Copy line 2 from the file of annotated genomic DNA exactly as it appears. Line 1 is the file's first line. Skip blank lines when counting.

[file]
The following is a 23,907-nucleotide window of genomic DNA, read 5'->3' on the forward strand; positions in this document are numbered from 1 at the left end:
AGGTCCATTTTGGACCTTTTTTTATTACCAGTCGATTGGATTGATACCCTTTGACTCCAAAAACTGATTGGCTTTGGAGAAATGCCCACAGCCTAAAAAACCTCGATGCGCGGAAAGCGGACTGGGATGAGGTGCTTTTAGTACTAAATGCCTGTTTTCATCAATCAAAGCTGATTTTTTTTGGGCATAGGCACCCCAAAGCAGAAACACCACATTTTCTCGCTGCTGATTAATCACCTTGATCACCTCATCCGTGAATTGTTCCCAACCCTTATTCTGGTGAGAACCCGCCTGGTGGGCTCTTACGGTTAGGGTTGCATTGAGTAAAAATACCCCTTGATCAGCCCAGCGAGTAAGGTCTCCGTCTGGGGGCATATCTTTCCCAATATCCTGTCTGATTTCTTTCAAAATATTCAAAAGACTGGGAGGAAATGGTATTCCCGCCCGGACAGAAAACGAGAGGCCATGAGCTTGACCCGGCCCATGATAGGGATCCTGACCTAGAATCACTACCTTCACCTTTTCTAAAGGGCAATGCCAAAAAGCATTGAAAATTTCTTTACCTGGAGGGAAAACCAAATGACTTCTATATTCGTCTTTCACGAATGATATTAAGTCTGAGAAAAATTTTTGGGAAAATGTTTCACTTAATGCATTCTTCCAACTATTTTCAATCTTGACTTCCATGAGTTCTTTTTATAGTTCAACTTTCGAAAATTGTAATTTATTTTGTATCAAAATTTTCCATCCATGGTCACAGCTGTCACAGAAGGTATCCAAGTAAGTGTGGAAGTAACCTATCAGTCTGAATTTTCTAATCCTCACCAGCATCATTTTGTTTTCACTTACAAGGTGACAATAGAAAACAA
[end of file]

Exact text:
AGGTCCATTTTGGACCTTTTTTTATTACCAGTCGATTGGATTGATACCCTTTGACTCCAAAAACTGATTGGCTTTGGAGAAATGCCCACAGCCTAAAAAACCTCGATGCGCGGAAAGCGGACTGGGATGAGGTGCTTTTAGTACTAAATGCCTGTTTTCATCAATCAAAGCTGATTTTTTTTGGGCATAGGCACCCCAAAGCAGAAACACCACATTTTCTCGCTGCTGATTAATCACCTTGATCACCTCATCCGTGAATTGTTCCCAACCCTTATTCTGGTGAGAACCCGCCTGGTGGGCTCTTACGGTTAGGGTTGCATTGAGTAAAAATACCCCTTGATCAGCCCAGCGAGTAAGGTCTCCGTCTGGGGGCATATCTTTCCCAATATCCTGTCTGATTTCTTTCAAAATATTCAAAAGACTGGGAGGAAATGGTATTCCCGCCCGGACAGAAAACGAGAGGCCATGAGCTTGACCCGGCCCATGATAGGGATCCTGACCTAGAATCACTACCTTCACCTTTTCTAAAGGGCAATGCCAAAAAGCATTGAAAATTTCTTTACCTGGAGGGAAAACCAAATGACTTCTATATTCGTCTTTCACGAATGATATTAAGTCTGAGAAAAATTTTTGGGAAAATGTTTCACTTAATGCATTCTTCCAACTATTTTCAATCTTGACTTCCATGAGTTCTTTTTATAGTTCAACTTTCGAAAATTGTAATTTATTTTGTATCAAAATTTTCCATCCATGGTCACAGCTGTCACAGAAGGTATCCAAGTAAGTGTGGAAGTAACCTATCAGTCTGAATTTTCTAATCCTCACCAGCATCATTTTGTTTTCACTTACAAGGTGACAATAGAAAACAA